The top of cylinder 43 is pivotally mounted to a gimbal ring generally designated by reference numeral 73. The gimbal ring 73 includes first and second diametrically opposite internally threaded apertures 74 and 75 which align respectively will the aperture 69 and 70 of the cylinder 43. An externally threaded set screw 77 having an inner stub 78 is received in the side aperture 74 of the gimbal ring 73 with the stub 78 extending into the aperture 69 of the cylinder 43; and it is held there by means of a lock nut 79 (see FIG. 1). Similarly, a set screw 80 provided with a second stub shaft 81 is received in the opposite aperture 75 of the gimbal ring 73 with the stub 81 extending into the aperture 70 of the cylinder 43.

Referring to FIG. 3, the set screw 80 has an axial bore 83 for slidably receiving the smooth shaft of a switch actuator pin 84, the inner end of which is provided with a rounded point 85 and the outer end of which is provided with a head 86. The outer surface of the head 86 is designated 87; and it is formed as a portion of a larger sphere, as will be explained in greater detail below. The surface 87 engages a plunger 88 (FIG. 1) of the switch 27. The set screw 80 is held in position by means of a lock nut 89.

The cylinder 43 is pivotally movable on the stub shafts 78 and 81. When so moved, the bottom of cylinder 43, of course, swings inwardly and outwardly of the plane of the page of FIG. 3 along a horizontal axis which is co-axial with the shaft of the switch actuator pin 84.

The gimbal ring 73, on the other hand, is pivotally rotatable about an axis extending transverse of the one just mentioned and intersecting with it at the point designated 95 in FIG. 3. As best seen in FIG. 2, the gimbal ring 73 is supported by first and second set screws 96 and 97 received in the side plates 38, 40 of the bracket 35 and held by means of lock nuts 98 and 99 respectively. Each of the set screws 96, 97 is similar to the previously described set screws 77, having inner bearing stubs which are rotatably received in corresponding apertures in the gimbal ring 73, one such aperture being designated 100 in FIG. 3.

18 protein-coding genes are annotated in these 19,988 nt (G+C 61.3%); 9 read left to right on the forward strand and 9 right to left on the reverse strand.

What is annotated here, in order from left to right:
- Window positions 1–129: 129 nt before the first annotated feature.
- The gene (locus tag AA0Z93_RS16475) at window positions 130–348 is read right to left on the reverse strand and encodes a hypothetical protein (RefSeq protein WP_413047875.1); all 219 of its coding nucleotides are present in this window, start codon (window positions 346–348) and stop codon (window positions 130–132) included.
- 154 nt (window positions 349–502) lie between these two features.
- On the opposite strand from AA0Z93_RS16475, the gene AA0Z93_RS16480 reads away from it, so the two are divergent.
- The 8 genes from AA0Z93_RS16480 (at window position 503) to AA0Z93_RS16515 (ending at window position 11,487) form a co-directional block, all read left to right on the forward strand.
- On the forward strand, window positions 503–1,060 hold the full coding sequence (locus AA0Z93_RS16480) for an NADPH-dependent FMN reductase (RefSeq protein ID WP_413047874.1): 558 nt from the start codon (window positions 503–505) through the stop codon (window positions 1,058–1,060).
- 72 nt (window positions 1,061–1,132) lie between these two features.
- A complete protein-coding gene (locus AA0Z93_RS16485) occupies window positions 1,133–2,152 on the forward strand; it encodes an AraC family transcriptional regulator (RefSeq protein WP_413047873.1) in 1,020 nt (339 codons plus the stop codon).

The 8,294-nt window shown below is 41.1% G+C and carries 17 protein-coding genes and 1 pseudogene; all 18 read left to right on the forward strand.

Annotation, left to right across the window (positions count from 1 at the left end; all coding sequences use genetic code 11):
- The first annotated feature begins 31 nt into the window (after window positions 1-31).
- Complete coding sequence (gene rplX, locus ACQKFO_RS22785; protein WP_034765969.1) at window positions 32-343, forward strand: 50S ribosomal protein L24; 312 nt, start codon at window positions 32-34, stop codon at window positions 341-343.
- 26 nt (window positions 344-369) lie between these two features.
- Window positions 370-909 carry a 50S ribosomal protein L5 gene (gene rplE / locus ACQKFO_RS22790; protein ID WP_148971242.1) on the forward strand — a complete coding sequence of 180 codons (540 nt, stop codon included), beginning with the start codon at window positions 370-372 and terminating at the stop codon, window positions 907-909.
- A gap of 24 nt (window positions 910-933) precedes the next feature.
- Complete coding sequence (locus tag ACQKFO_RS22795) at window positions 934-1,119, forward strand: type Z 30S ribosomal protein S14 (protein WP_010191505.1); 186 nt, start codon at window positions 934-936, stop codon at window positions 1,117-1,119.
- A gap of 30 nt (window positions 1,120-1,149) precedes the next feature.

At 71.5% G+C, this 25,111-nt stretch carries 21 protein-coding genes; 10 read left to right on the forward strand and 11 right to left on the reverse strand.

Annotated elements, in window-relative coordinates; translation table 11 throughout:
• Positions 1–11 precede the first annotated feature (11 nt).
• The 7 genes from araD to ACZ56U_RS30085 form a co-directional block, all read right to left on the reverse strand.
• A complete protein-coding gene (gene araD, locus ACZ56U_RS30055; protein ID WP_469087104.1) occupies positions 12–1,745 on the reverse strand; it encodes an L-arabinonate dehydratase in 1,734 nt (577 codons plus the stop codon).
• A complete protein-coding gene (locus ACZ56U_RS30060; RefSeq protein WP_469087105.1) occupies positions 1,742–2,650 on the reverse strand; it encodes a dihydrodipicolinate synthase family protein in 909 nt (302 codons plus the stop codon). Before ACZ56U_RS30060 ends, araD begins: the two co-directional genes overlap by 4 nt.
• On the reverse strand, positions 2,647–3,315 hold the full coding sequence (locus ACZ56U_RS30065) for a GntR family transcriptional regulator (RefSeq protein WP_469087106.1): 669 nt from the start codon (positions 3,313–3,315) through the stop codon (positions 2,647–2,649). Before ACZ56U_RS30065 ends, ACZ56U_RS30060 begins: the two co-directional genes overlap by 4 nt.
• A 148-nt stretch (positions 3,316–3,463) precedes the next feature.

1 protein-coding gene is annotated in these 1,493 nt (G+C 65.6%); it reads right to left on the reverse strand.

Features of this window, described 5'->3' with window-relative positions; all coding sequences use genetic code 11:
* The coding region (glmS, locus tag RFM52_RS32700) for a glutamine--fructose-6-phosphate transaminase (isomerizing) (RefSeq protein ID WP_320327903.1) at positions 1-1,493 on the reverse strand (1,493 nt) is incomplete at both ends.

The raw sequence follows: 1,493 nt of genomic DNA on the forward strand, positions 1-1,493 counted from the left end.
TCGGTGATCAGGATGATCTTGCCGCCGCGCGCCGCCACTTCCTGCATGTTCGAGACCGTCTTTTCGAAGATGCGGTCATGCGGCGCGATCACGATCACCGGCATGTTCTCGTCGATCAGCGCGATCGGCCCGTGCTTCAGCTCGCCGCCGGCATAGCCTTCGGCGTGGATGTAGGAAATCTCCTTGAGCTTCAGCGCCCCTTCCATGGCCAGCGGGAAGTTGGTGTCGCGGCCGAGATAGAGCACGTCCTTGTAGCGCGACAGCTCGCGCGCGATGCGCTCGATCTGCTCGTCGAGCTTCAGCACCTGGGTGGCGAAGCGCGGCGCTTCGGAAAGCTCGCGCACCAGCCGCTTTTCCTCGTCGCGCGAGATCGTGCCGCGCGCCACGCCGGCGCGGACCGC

The bellows 65 is molded of resilient material, such as neoprene rubber, and it includes an upper peripheral groove 105 which fits over a corresponding aperture in the top of the panel 14 where it is held. When assembled, the bellows 65 is slightly compressed.

Slidably received with the cylinder 43 is a cup sleeve 106 having an upper beveled edge 107 and an interior peripheral groove 108. The cup sleeve 106 is preferably made of plastic; and it holds a molded cup 109. The cup 109 is provided with an integral exterior ridge or bead 110 which is received in the groove 108 of the sleeve 106 when the two are assembled. The cup 109 is also provided with an upwardly opening conical seating surface 111 which receives the base of a test tube or container desired to be stirred. The bottom of the cylindrical surface 111 leads into an opening 112 which communicates with the interior of the cylinder 43. Any liquids (such as for cleaning or as will occasionally be accidentally spilled) which are introduced into the cup 109 are funneled by means of the conical surface 111 and the aperture 112 to the interior of the cylinder 43 where they then flow through the aperture 48 in the tube base 45 and through the drain fitting 47, as previously described.

The bottom of the cup 109 is further provided with an annular groove 115 which receives the top of the coil spring 59, as best seen in FIG. 1.


When it is desired to stir fluid materials in a test tube or other container, the bottom of the tube is lowered through the upper opening defined by the bellows 65, as best seen in FIG. 1, until the bottom of the container engages the conical surface 111 of the cup 109. The inverted conical shape of the surface 111 accommodates tubes of different diameter while maintaining an ability to urge the tube laterally to achieve a stirring motion. However, stirring does not begin until the tube is urged downwardly, causing the cup 109 and its associated cup sleeve 106 to compress the coil spring 59, and to permit the switch actuator pin 84 to move radially inward of the cylinder 43.

The switch plunger 88 is spring-biased outwardly, and it is a normally closed switch. Hence, when the cup 109 is lowered beyond the location of the actuator pin 84, the pin will move inwardly through the bore 83 of the set screw 80 and into the aperture 70 of the container 43, under urging of the switch plunger 88. When the switch 27 closes, the motor 19 is energized (since the switch 26 is normally on), thereby actuating the eccentric drive of the lower portion of the container 43. That is to say, the pulley 22 rotates the drive cam 23; and the eccentrically mounted drive ball 33 is driven in circular motion with the drive cam 23. This, in turn, drives the bottom plate 45 of the container 43 in circular motion at substantially constant angular velocity, as determined by the motor characteristics.